Jul 262011
 

The City of Mercer Island recently settled a $1,000,000 sex discrimination case with one of its employees, but there’s still work to do in the courthouse. The Blankenship Law Firm of Seattle is seeking over $172,000 dollars in attorney’s fees according to court documents. An examination of the bills submitted in the fee petition reveals a number of billing practices that some consider to be objectionable, and the City may make a strong claim to get the fee amount reduced. Listed below are representative entries from the bill and why the city can object them.

This block of entries contains some glaring violations of proper billing procedures. First, multiple attorneys are billing for the same work. “REG” and “NY” are both researching and preparing a memo, but this is work that can be done by one attorney. “SGB” than finalizes the 3 page memo.

Secondly, all three of these entries utilize block billing. Block billing is a practice where attorneys list multiple tasks under one heading. As seen above, it is impossible to tell how much time each individual task took.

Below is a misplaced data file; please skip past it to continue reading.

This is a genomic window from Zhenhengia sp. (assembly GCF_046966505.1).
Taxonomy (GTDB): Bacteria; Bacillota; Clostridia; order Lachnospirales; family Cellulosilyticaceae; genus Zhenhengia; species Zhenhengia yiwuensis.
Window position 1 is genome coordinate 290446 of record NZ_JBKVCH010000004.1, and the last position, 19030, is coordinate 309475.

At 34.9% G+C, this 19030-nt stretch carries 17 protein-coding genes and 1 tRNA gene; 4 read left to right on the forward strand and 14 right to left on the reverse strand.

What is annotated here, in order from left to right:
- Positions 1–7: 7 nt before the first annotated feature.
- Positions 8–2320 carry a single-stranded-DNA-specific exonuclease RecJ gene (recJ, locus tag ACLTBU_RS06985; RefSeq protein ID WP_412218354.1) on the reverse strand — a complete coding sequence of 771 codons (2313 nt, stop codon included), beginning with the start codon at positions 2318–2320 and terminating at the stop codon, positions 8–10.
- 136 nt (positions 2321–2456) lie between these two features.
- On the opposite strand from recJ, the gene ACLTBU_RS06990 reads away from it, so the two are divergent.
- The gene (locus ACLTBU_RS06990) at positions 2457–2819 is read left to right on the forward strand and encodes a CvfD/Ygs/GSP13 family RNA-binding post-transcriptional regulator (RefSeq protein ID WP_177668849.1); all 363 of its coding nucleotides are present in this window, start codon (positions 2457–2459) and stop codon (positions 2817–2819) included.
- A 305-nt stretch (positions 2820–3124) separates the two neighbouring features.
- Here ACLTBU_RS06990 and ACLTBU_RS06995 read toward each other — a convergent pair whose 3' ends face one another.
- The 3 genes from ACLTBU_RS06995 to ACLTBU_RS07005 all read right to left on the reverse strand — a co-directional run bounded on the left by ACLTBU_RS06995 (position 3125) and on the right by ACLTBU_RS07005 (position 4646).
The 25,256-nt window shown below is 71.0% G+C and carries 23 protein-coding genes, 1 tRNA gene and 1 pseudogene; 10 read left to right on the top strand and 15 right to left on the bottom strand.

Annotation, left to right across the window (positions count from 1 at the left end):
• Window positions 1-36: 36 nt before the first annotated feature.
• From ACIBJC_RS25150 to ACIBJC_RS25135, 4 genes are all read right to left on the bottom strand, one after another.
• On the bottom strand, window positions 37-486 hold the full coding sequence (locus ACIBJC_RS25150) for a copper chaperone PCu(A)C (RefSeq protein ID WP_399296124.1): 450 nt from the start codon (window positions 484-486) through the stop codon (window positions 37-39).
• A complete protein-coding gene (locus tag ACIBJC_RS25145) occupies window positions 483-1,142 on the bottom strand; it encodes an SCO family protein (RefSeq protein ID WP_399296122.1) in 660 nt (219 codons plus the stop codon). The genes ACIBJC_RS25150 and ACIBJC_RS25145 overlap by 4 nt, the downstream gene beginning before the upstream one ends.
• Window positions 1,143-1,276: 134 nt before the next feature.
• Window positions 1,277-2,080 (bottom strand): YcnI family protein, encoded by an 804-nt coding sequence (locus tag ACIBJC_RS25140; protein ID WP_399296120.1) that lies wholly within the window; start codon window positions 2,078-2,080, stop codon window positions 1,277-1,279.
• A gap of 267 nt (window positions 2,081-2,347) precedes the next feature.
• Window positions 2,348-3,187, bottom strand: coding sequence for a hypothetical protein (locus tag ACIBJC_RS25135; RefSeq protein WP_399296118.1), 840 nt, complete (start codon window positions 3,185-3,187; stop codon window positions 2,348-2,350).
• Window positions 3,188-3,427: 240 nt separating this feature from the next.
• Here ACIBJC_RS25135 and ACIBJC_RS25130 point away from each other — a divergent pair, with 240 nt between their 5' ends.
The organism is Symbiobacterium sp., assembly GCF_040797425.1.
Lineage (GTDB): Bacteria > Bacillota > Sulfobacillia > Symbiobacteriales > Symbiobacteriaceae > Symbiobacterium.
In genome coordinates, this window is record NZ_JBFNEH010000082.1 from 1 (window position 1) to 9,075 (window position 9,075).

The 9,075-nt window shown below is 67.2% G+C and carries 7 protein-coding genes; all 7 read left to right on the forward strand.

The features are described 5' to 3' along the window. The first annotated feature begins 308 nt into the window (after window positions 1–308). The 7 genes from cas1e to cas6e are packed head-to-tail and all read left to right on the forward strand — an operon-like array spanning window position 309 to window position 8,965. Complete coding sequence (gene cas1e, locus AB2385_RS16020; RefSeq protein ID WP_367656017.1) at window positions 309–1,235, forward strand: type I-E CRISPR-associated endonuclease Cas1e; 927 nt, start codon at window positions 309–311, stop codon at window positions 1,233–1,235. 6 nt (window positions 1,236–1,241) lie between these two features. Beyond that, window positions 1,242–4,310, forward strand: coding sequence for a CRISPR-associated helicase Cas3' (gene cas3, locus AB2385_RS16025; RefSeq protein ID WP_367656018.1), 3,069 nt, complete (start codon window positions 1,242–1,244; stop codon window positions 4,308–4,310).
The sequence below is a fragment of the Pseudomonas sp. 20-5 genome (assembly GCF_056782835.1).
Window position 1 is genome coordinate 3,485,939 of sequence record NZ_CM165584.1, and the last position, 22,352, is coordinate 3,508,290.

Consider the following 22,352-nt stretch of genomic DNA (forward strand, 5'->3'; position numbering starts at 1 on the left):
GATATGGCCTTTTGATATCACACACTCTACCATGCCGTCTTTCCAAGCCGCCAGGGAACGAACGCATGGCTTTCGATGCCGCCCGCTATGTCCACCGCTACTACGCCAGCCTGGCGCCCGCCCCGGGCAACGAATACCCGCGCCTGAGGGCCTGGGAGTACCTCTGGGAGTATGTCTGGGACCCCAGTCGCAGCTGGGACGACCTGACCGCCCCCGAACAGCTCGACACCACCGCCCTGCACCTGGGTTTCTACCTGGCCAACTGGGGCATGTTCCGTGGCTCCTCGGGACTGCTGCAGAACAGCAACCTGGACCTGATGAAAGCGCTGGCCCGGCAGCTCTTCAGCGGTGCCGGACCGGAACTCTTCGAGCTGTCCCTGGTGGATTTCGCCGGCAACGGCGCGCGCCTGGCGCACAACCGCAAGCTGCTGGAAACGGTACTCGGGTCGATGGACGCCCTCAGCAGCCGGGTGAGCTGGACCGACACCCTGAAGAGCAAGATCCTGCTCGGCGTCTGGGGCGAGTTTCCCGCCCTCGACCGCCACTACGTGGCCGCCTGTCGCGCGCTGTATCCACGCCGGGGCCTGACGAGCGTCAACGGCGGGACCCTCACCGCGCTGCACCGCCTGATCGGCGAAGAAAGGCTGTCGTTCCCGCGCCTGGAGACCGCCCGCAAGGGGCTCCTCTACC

Finally, the entry of “NY’ fails for vagueness. An entry must reasonably specify the task that is being performed. “Research” doesn’t give any indication about what work was actually performed, or what topic was being researched.

Besides the block billing, a 15.5 hour day is completely unreasonable. When an attorney bills for 15.5 hours in one day, that means 15.5 hours of billable work was performed – excluding any time needed that involved interruptions, phone calls, or basic nutrition requirements. In 1988, an Illinois Court held it was excessive to bill for 10-15 hour days because “[t]he court knows from experience that this many billable hours would require spending approximately fifteen to nineteen hours per day in the office considering various interruptions, phone calls, breaks and nutrition requirements.”) (emphasis in original)”  McNeil v. Economics Laboratory, Inc., 1988 WL 124931 at *5 (N.D. Ill. 1988).

Again, multiple attorneys are doing the work that could have been done by 1 attorney. 4 Attorneys here are preparing for an oral argument, in discussions with each other, for a billable total of 22.5 hours in this one day alone.  “Prepare for” is also too vague to submit in a fee request. It does not offer any insight into what the attorney did to prepare for the hearing.

Due to the objectionable charges, it may be possible for the City to successfully petition the court to reduce the amount due.

(via Mercer Island Patch)